The question for Mr. Trump is how many of these people become regular contributors. The Biden campaign has actively cultivated recurring online contributors, a group that accounted for $5.5 million in April and more in May, although the campaign did not provide a specific figure.

So far, Mr. Biden has enjoyed a huge publicity advantage over Mr. Trump.

Since the start of the year through this month, Mr. Biden’s operation had released or booked about $35.4 million in the six key battleground states. Mr. Trump’s operation had aired virtually nothing in those states, about $60,000 worth of ads, according to records from AdImpact, a media tracking company.

Trump advisers say Mr. Biden spent tens of millions of dollars in key states without changing the trajectory of the race, boding ill for the president’s chances in November.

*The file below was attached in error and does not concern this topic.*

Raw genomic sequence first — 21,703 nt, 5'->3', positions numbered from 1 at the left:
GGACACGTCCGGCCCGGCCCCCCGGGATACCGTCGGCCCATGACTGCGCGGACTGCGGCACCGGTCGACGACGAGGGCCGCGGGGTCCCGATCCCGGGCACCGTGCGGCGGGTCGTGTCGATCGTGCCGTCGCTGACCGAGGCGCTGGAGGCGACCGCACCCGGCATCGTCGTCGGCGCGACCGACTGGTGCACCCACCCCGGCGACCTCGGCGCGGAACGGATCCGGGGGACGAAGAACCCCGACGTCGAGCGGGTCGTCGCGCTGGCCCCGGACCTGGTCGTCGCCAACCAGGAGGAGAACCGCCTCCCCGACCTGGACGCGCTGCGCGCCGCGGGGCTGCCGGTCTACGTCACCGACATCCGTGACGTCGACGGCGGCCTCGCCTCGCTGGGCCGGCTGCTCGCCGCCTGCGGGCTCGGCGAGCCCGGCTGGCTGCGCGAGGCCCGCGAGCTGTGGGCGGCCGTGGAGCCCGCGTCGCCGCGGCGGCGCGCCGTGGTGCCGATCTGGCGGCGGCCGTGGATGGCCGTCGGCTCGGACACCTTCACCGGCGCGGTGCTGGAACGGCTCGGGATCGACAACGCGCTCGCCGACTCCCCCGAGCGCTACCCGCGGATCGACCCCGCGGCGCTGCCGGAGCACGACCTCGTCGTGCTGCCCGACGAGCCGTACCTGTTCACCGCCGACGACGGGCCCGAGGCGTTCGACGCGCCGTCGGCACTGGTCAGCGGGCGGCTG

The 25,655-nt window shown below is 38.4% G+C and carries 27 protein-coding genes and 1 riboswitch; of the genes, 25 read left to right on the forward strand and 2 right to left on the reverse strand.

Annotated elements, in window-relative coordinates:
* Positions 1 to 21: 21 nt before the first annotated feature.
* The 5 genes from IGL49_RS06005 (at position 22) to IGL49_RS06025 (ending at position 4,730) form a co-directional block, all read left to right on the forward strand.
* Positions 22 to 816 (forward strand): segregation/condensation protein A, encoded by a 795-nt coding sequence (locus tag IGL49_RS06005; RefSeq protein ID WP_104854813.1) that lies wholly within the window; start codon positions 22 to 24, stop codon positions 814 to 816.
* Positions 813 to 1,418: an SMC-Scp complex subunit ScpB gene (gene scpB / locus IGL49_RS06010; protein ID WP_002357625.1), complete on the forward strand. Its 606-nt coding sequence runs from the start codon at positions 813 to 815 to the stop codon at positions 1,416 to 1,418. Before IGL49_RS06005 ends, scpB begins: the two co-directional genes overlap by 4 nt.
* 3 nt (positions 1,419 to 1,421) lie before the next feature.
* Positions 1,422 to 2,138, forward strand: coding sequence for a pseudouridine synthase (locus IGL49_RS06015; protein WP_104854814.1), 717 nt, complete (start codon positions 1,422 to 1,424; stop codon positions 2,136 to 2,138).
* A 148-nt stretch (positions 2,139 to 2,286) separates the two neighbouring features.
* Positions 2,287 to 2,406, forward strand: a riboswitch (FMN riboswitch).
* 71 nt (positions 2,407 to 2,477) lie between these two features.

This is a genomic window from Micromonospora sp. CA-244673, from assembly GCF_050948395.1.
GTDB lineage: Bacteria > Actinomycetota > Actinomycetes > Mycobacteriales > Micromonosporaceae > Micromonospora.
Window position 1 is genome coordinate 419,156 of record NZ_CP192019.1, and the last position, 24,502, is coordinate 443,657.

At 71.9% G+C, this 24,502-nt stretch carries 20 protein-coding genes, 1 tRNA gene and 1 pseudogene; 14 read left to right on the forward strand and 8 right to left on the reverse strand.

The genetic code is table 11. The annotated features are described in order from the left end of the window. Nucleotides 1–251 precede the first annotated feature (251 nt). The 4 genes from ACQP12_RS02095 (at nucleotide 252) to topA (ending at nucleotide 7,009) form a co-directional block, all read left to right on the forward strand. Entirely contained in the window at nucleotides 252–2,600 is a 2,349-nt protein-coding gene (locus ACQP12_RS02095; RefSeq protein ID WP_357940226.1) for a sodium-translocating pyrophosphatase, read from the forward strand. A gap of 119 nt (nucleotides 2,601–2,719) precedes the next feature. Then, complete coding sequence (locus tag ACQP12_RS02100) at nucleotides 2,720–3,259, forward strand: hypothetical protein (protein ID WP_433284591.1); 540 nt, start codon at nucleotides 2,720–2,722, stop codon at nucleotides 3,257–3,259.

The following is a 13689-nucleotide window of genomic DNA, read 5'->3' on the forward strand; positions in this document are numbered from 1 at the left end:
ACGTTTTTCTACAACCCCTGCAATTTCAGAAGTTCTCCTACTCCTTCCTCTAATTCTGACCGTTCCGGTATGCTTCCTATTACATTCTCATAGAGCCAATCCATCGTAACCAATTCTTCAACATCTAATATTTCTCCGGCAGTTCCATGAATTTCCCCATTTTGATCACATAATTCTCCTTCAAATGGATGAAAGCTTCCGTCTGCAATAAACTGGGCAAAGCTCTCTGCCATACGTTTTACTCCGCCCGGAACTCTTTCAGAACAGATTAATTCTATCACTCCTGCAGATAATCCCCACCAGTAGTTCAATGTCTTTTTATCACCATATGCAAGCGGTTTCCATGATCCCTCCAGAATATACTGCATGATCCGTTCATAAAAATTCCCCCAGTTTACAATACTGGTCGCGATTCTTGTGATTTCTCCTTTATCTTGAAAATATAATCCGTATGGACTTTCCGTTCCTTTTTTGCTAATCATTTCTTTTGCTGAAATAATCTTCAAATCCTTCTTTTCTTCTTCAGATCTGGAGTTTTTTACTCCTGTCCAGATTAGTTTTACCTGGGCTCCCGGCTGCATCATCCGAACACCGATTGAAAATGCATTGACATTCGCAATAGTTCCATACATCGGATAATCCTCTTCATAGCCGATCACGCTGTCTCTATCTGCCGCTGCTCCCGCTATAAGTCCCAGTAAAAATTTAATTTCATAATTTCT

Fundraisers for Mr. Biden insist they will retain the upper hand when outside groups are considered. The constellation of pro-Biden super PACs and nonprofit groups spent about 50% more than Trump’s allies in the six most contested battlegrounds, according to AdImpact data.

Still, Biden’s dominance of the airwaves is unlikely to continue.

Mr. Trump’s main super PAC, Make America Great Again Inc., and its nonprofit arm, which can keep its donors secret, paid nearly $17 million in the first half for ads in Pennsylvania, the only battlefield where he made a significant investment.

But this week, MAGA Inc. began booking nearly $30 million in air time starting in early July in Pennsylvania and Georgia, part of what it says will be a 100-year summer ad blitz millions of dollars. Other pro-Trump super PACs are also beginning to plan ad campaigns.